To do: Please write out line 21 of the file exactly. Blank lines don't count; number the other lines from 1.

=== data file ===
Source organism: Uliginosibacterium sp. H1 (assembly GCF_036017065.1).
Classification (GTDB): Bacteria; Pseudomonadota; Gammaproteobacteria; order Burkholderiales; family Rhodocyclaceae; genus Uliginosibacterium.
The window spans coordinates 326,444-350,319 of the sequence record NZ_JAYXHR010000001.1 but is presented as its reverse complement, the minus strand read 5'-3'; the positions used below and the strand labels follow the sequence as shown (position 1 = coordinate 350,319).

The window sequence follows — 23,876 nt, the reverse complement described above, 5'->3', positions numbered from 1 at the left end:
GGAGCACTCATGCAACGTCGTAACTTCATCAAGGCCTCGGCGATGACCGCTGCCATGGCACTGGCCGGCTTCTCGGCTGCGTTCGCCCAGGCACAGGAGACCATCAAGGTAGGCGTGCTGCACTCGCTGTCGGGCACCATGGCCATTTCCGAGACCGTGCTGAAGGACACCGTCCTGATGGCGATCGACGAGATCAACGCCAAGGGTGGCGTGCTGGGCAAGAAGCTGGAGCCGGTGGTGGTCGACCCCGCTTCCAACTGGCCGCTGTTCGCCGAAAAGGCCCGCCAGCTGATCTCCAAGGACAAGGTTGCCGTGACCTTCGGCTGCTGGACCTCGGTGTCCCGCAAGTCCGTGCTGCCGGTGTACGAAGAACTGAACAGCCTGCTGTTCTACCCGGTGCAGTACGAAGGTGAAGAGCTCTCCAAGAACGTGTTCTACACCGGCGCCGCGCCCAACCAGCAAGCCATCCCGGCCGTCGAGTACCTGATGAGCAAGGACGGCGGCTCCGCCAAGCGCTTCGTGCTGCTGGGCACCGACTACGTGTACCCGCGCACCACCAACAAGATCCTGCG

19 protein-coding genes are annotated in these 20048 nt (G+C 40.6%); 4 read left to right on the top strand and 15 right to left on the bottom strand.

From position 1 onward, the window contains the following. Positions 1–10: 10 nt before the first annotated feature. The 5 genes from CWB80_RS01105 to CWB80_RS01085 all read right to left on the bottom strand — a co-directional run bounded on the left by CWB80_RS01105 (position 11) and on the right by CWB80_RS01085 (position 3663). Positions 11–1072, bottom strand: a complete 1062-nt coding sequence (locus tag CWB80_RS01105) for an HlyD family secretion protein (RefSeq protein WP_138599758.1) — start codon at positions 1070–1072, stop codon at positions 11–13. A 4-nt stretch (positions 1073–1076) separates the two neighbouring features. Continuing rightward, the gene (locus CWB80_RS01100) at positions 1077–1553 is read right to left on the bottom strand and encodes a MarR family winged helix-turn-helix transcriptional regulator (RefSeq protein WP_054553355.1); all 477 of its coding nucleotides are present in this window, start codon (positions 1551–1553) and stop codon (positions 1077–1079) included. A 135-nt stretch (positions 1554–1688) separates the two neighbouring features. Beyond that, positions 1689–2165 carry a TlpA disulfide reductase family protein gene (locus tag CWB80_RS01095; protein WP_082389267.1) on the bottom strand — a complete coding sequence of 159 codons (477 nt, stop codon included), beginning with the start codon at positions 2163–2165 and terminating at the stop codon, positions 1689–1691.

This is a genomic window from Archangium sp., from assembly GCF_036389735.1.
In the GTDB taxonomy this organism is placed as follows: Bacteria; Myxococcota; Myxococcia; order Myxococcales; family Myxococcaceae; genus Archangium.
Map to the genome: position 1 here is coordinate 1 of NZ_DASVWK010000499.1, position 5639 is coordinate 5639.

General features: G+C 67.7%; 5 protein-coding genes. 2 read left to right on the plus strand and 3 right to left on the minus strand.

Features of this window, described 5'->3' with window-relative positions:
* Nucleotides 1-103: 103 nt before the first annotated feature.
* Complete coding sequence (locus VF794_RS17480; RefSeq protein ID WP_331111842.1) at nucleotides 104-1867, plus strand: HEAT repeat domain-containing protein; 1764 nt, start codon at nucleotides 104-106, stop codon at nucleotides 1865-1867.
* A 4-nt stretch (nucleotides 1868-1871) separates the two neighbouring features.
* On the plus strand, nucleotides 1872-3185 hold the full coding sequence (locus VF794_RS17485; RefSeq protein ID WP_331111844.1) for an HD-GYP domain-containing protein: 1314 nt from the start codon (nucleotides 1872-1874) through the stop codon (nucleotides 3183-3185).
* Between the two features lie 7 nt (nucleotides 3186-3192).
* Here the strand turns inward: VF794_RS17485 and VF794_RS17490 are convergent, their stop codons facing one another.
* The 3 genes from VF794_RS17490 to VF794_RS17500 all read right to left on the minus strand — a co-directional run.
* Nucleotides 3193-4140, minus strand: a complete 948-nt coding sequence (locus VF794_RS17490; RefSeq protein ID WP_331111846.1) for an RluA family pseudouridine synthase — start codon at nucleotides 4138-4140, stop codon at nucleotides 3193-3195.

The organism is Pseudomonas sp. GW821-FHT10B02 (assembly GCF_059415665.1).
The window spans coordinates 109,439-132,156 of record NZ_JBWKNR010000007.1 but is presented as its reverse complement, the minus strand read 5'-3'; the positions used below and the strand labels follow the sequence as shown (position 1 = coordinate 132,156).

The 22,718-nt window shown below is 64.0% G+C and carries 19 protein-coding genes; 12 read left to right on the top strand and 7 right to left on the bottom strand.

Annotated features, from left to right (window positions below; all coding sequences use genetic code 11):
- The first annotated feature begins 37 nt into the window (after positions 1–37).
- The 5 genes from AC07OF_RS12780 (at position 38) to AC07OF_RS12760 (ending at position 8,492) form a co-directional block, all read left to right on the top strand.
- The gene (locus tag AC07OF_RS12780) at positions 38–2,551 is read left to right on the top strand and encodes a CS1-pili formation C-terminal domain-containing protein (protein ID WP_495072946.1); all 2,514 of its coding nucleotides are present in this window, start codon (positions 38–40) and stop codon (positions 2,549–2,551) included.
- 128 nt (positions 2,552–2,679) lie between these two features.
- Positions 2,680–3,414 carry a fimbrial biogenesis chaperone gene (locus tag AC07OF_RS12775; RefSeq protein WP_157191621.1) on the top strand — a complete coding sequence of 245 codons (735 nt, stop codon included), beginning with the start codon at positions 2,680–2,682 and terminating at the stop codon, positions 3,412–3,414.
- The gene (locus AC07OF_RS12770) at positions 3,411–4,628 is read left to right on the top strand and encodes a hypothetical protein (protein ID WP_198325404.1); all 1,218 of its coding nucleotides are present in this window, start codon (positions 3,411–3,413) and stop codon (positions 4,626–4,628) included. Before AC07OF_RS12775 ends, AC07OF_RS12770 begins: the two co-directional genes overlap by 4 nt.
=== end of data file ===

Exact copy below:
The organism is Pseudomonas sp. GW821-FHT10B02 (assembly GCF_059415665.1).